No Mercy: ‘Brave Miss World’ and An Interview with Cecilia Peck (UNAFF 2014)



“No mercy.” This is the cannon throughout the documentary Brave Miss World, which follows Israeli Miss World 1998 Linor Abargil as she revisits her traumatic past–after being brutally raped and almost killed by her travel agent, she won the Miss World crown six weeks later and decided to dedicate her life to helping survivors of sexual violence heal. Directed by Cecilia Peck (daughter of famous actor Gregory Peck), the film examines justice and the judicial system, silence, healing, and the power of storytelling to powerfully unite survivors. It was shown on October 20th as part of the United Nations Association Film Festival (UNAFF). The festival was conceived by Stanford professor Jasmina Boljic on the 50th anniversary of the signing of the Universal Declaration of Human Rights. The festival rakes in documentary submissions from all over the world. This year, from over 600 submissions, 70 documentaries were chosen, including nine from Stanford alums. The theme was “Bridging the Gap”–creating understanding across barriers.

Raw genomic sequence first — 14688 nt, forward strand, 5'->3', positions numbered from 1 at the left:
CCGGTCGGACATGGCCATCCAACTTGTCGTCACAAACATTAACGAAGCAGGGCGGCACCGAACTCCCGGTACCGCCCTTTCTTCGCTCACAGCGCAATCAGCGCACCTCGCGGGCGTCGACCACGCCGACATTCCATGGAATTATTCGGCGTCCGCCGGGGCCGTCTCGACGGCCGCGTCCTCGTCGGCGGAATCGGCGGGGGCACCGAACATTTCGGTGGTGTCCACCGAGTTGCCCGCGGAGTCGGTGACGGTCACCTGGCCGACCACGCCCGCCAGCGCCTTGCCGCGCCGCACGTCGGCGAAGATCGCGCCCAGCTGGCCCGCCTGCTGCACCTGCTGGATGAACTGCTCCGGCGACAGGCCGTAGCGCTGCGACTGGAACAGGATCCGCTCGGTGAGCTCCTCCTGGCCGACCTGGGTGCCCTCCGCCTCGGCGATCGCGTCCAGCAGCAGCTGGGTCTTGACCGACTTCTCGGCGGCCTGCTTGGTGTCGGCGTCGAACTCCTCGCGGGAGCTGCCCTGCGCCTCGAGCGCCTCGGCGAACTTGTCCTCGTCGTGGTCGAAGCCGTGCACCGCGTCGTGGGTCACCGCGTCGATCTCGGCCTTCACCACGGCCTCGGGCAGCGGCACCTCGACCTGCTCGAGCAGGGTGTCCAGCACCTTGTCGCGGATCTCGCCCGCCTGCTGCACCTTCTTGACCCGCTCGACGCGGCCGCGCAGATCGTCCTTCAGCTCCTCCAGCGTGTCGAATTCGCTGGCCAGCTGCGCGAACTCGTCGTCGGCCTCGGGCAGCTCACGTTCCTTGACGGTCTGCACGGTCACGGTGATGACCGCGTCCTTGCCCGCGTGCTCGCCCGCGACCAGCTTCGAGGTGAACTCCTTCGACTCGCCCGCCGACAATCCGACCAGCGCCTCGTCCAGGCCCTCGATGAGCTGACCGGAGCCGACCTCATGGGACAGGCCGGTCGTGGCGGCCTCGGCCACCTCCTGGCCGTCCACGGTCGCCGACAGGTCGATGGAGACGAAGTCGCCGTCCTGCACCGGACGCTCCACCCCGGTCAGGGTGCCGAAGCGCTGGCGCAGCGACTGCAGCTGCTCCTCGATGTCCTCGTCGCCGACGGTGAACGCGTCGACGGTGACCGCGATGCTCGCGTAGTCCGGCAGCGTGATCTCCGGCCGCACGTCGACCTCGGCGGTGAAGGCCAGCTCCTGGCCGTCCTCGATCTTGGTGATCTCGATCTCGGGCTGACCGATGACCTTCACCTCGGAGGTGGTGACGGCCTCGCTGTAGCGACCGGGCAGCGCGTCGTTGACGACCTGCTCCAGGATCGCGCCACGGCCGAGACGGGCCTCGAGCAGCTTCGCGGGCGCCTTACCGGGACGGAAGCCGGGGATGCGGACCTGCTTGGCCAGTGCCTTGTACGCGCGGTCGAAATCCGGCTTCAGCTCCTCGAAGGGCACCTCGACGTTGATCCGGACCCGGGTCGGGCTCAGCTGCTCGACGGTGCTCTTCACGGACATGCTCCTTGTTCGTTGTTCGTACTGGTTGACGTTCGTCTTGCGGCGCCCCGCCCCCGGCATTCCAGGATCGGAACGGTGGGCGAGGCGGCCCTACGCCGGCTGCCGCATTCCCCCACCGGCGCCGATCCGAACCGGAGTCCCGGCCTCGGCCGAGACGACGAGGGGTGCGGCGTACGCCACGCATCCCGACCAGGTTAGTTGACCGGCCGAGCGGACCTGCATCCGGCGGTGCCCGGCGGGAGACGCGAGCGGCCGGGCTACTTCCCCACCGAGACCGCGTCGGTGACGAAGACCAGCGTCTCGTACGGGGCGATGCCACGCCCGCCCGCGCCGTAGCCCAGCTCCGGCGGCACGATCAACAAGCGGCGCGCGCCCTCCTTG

I interviewed the director of Brave Miss World, Cecilia Peck, to ask what she wants people to remember about the film and what it can teach us about achieving justice for survivors on college campuses.


Stanford Arts Review: How did you come upon this story and how did you decide to make this film?

Cecilia Peck: Linor came to Los Angeles to meet with directors in 2008. She was looking for a director to help tell her story. I met with Linor and her friend Motty Reif in a café in West Hollywood. Our editor and producer Inbal Lessner came to the first meeting. Linor was riveting. She had no shame in talking about rape. “Why should I be ashamed?” she said. “The fault was his, not mine.” She wanted to make a film about her fight for justice, and she was getting ready to meet with other survivors of rape around the world. She felt a responsibility to encourage other women not to stay silent about rape. We thought her message was very powerful and she had qualities you look for as a filmmaker in a central character. She was complex, willing to fight to make a difference, and very compelling.